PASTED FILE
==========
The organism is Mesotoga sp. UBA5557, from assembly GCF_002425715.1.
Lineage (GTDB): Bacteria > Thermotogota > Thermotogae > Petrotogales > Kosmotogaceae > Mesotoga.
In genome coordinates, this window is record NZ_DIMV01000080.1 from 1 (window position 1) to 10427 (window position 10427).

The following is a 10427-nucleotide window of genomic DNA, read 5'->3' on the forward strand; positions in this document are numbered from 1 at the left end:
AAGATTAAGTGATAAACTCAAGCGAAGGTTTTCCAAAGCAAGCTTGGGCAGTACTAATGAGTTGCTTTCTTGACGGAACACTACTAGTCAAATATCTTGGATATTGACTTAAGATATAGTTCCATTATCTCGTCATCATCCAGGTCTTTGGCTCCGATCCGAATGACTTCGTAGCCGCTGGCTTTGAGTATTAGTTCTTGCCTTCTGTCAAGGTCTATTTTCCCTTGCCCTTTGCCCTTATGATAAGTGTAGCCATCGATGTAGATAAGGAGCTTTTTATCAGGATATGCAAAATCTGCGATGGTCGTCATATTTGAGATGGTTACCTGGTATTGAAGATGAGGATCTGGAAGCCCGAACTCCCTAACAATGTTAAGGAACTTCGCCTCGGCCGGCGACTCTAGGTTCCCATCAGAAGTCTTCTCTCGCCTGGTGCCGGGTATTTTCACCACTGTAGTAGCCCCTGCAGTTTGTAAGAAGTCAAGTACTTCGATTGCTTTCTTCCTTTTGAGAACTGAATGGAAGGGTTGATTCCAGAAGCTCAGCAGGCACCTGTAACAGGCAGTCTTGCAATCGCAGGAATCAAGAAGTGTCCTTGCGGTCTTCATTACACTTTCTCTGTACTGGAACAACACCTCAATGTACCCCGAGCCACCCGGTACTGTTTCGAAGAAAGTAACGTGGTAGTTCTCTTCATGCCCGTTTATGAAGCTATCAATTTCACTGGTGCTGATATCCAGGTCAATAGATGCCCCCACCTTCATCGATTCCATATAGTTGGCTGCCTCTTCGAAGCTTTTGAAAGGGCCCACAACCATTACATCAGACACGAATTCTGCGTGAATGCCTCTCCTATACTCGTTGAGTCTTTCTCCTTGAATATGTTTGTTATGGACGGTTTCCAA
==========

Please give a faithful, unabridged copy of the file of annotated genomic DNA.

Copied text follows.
The organism is Mesotoga sp. UBA5557, from assembly GCF_002425715.1.
Lineage (GTDB): Bacteria > Thermotogota > Thermotogae > Petrotogales > Kosmotogaceae > Mesotoga.
In genome coordinates, this window is record NZ_DIMV01000080.1 from 1 (window position 1) to 10427 (window position 10427).

The following is a 10427-nucleotide window of genomic DNA, read 5'->3' on the forward strand; positions in this document are numbered from 1 at the left end:
AAGATTAAGTGATAAACTCAAGCGAAGGTTTTCCAAAGCAAGCTTGGGCAGTACTAATGAGTTGCTTTCTTGACGGAACACTACTAGTCAAATATCTTGGATATTGACTTAAGATATAGTTCCATTATCTCGTCATCATCCAGGTCTTTGGCTCCGATCCGAATGACTTCGTAGCCGCTGGCTTTGAGTATTAGTTCTTGCCTTCTGTCAAGGTCTATTTTCCCTTGCCCTTTGCCCTTATGATAAGTGTAGCCATCGATGTAGATAAGGAGCTTTTTATCAGGATATGCAAAATCTGCGATGGTCGTCATATTTGAGATGGTTACCTGGTATTGAAGATGAGGATCTGGAAGCCCGAACTCCCTAACAATGTTAAGGAACTTCGCCTCGGCCGGCGACTCTAGGTTCCCATCAGAAGTCTTCTCTCGCCTGGTGCCGGGTATTTTCACCACTGTAGTAGCCCCTGCAGTTTGTAAGAAGTCAAGTACTTCGATTGCTTTCTTCCTTTTGAGAACTGAATGGAAGGGTTGATTCCAGAAGCTCAGCAGGCACCTGTAACAGGCAGTCTTGCAATCGCAGGAATCAAGAAGTGTCCTTGCGGTCTTCATTACACTTTCTCTGTACTGGAACAACACCTCAATGTACCCCGAGCCACCCGGTACTGTTTCGAAGAAAGTAACGTGGTAGTTCTCTTCATGCCCGTTTATGAAGCTATCAATTTCACTGGTGCTGATATCCAGGTCAATAGATGCCCCCACCTTCATCGATTCCATATAGTTGGCTGCCTCTTCGAAGCTTTTGAAAGGGCCCACAACCATTACATCAGACACGAATTCTGCGTGAATGCCTCTCCTATACTCGTTGAGTCTTTCTCCTTGAATATGTTTGTTATGGACGGTTTCCAA